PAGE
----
With the Round 3, focus was on scaling up prevention with just the distribution of mosquito bed nets only to children aged 0 to 5, and Round 5, which was funding mainly ACT for the treatment of cases and SP for the prevention of malaria. But this programme is more global for all the axes of malaria control; prevention, treatment and capacity building and reinforcement of some of the programmes.

Which are some of the partners Government is working with?

The main partner, which is the funding partner, is the Global Fund for the fight against HIV, Tuberculosis and Malaria. Cameroon has its natural partners such as WHO and UNICEF, and within the country Government will implement the activity together with local NGOs such as Plan Cameroon, Association for Social Marketing, ACMS, IRESCO and Cameroon Coalition against Malaria, CCAM.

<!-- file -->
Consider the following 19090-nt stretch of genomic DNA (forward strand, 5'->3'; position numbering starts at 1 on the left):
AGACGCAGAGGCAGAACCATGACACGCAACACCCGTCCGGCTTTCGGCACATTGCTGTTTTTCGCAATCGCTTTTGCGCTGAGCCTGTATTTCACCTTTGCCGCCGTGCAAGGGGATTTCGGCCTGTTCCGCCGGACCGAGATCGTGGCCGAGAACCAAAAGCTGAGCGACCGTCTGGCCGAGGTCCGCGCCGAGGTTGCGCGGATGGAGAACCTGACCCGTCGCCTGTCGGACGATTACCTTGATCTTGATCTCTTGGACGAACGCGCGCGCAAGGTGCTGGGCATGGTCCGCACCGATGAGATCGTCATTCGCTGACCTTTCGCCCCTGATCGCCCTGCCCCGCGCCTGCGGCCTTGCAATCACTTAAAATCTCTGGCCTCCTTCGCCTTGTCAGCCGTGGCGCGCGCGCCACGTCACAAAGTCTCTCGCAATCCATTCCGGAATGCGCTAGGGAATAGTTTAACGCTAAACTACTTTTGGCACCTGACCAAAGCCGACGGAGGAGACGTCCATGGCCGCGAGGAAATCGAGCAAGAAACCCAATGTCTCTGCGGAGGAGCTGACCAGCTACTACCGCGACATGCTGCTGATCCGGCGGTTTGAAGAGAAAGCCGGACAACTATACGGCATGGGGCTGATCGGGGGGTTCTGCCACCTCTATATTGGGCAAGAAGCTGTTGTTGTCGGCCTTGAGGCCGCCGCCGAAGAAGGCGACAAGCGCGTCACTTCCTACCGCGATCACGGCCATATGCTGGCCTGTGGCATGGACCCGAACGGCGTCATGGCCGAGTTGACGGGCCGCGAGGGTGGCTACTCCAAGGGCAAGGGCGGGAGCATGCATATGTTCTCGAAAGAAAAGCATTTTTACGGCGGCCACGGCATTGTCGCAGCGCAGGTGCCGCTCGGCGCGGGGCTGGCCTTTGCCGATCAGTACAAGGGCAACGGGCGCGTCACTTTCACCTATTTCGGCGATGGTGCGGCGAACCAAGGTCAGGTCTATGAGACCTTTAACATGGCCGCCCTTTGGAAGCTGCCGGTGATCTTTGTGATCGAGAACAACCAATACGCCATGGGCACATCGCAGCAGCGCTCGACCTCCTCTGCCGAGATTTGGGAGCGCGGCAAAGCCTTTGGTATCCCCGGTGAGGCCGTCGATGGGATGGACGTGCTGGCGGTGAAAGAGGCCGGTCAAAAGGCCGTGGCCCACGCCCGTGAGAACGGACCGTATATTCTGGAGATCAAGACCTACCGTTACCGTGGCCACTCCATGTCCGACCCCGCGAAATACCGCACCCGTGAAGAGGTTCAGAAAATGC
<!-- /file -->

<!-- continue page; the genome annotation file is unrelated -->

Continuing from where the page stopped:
And also partners at all levels such as the media, we have MTN, Malaria No More and even the civil society, which will be involved from the central level to the community level to make sure that this huge programme records big success. As part of the programme, you plan to distribute over eight million insecticidal mosquito nets.

When will this distribution start?

We can say that the activity for the distribution started since January, because, to distribute more than eight million nets is not a joke. It is a huge activity and the burden of work is so huge that if we don’t prepare it very well, we will fail. We are still expecting the long lasting nets to reach Cameroon.

For some regions it has already arrived, but for us in the Northwest we are waiting for the arrival of our nets at the seaport in Douala by the 20th of July, and by the 4th of August, we should be receiving our nets in the Northwest.